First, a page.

“Much Ado” opens at Cal Shakes

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Way back in the May 1988 edition of American Theatre, Zelda Fichandler wrote “And suppose that one assigned roles freely, without prediction from history or from one’s old habits of thought. What if one took nontraditional casting as far as one could?” That is to say without regard to specifications of age, race or gender, those (mostly) easily seen points of identity, but without abandoning those specifications. In other words, let a woman play a man as a man.

The call for this kind of casting has been taken up many times since, and we have seen it occur consistently in the past decade in the Bay Area. But I’ve seldom seen it so completely achieved as it has been in Cal Shakes’ opening show, Shakespeare’s Much Ado About Nothing. And it’s fabulously to the play’s benefit.

The play, famously, is about warring couples. One couple, composed of Benedict and Beatrice, refuses to recognize their own attraction and admiration for each other. The other couple, Claudio and Hero, recognizes their love for one another but fail to recognize each other’s devotion, leading to fatal jealousy. It’s classic Shakespearean comedy. Rife with confusion, duplicity and misunderstanding.

What better opportunity to take “nontraditional casting as far as one can”? Casting greying-at-the-temples veteran actor James Carpenter, he of the well-defined jaw, as the sharp-witted and sharp-tongued gentlewoman Beatrice, played without wig and only an aquamarine ladies coat to designate his role. And Stacy Ross, who most recently has played the very female roles suited to her delicate features and lithe body, as the wry and determined bachelor, Benedick, dressed in suit and waistcoat. Lovely and voluptuous Denmo Ibrahim plays the jealous Claudio, her curly dark hair cascading down her military jacket.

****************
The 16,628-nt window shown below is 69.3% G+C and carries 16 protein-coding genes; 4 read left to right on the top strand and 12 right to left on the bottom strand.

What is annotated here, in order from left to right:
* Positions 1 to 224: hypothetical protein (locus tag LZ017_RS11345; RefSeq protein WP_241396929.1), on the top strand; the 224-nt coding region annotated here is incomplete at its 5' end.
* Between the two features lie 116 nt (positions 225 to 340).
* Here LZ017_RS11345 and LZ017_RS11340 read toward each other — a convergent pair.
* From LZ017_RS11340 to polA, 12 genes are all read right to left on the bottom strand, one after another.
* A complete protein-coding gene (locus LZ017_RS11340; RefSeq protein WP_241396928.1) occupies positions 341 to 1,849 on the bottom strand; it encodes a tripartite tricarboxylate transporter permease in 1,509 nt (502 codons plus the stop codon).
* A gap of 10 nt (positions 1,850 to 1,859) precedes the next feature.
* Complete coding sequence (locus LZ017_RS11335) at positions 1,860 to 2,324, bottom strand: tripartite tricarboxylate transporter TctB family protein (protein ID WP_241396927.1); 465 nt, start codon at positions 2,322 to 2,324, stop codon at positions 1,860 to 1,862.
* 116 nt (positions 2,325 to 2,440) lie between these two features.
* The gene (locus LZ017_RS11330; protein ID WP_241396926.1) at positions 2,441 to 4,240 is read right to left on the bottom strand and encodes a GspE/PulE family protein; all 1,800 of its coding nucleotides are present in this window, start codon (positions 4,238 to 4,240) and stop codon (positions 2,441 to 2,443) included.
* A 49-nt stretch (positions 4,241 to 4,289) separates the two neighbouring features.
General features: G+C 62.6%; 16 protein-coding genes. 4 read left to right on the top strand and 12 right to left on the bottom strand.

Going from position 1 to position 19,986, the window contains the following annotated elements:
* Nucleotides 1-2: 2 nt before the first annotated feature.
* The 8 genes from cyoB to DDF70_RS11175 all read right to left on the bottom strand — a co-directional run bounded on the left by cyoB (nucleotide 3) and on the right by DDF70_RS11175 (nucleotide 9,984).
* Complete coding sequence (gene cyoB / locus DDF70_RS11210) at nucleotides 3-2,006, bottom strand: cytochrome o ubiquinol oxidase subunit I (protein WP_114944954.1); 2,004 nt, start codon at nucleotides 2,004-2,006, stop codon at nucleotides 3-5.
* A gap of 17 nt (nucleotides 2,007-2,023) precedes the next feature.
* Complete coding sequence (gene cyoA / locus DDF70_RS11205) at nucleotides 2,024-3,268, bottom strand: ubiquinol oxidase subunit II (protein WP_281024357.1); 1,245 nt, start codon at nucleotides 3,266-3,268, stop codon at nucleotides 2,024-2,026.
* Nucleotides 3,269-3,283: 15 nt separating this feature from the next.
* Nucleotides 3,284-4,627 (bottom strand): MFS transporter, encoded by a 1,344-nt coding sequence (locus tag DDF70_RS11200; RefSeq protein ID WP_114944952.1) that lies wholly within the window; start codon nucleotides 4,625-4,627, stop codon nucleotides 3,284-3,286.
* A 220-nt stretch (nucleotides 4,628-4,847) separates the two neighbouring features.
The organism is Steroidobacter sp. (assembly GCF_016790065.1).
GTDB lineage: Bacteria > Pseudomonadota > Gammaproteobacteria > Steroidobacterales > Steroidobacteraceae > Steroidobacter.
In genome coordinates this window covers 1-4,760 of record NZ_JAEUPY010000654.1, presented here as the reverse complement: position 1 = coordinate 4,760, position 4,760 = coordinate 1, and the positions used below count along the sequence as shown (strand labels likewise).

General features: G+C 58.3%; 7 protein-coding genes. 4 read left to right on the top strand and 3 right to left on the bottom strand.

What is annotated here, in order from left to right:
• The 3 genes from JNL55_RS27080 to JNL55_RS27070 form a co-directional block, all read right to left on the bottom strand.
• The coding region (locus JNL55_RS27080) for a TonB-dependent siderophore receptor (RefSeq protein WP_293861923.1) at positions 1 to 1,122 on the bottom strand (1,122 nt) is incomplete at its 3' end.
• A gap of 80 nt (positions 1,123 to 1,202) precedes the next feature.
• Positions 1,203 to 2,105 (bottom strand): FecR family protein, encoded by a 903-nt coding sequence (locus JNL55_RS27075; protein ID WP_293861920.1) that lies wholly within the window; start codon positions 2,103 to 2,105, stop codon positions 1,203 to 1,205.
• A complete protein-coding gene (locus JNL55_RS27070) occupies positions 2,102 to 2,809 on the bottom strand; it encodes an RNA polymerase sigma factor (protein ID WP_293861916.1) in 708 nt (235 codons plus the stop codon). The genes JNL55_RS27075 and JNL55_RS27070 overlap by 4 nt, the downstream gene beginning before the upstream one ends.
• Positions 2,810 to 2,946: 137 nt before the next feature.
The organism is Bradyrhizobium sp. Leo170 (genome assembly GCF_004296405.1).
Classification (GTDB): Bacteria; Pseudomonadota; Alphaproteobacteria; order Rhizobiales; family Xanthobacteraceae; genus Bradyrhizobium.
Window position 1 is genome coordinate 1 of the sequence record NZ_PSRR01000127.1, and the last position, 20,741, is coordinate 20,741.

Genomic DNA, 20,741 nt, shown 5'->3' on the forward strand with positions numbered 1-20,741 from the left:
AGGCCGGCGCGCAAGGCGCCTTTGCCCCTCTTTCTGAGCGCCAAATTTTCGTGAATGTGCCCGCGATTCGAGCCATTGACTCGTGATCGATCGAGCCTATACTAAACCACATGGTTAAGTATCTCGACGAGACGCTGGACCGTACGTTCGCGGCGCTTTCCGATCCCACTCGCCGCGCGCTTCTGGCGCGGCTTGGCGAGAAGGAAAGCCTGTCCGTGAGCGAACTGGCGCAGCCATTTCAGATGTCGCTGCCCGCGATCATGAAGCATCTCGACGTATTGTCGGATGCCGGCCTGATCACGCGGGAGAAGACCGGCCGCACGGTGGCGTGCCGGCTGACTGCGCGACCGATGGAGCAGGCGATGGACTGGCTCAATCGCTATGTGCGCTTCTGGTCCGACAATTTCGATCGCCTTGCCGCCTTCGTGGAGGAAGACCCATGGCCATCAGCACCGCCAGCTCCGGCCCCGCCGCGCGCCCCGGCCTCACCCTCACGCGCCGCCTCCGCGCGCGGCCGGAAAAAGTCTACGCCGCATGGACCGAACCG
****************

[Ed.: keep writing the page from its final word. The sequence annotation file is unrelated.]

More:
It doesn’t stop there. Indeed, gets more and more complex. More and more fun.

Everyone plays multiple roles, regardless of gender change. Lance Gardner makes a gorgeous gentlewoman Ursula, as well as a stolid Don Pedro, Prince of Aragon. Rami Morgan plays Hero’s attendant Margaret, the rogue Borachio and the Friar. Safiya Fredericks plays the innocent and adoring Hero, and Verges, Constable Dogberry’s witless subordinate. Patrick Alparone plays the wicked Don John, the rogue Balthasar and a Watchman. And Anthony Fusco crashes through class barriers by being both Leonato, governor of Messina, and Dogberry, clown constable extraordinaire.

In order to help with the identification, the director, Jackson Gay, and the adaptor, Kenneth Lin, have tacked a beginning onto the play. They introduce the play’s main action with a behind-the-scenes reenactment put on by the caterers at the wedding of Hero and Claudio. There the caterers gossip about their employers, going through all the characters at the wedding, shifting their costuming so that you know that the two rogues, Borachio and Balthasar, will be wearing brightly colored watch caps, Beatrice, that aquamarine coat, and Hero, a dress with rhinestone epaulettes. Etc. It all goes by too quickly to solidify the roles/costumes in your mind. But it works well enough. Fortunately, Carpenter and Ross keep the lead roles of Beatrice and Benedick throughout the majority of the play. We in the audience, after all, can only handle so much confusion.

As to the play itself? This is, after all, the great Shakespeare. He can’t be beat for wit, language, incisive portrayals and a seemingly boundless (and forgiving) understanding of human silliness. The brilliant casting and acting add a shimmer of humorous Bay Area diversity and CalShakes professionalism. All to the best.

– Jaime Robles


Cal Shakes’ production of Much Ado About Nothing continues through June 19. For tickets and information, visit or call 510-548-9666.

Photo: James Carpenter plays Beatrice to Stacy Ross’ Benedick in Cal Shakes’ production of “Much Ado About Nothing” now at the Bruns Amphitheater. Photo by Kevin Berne.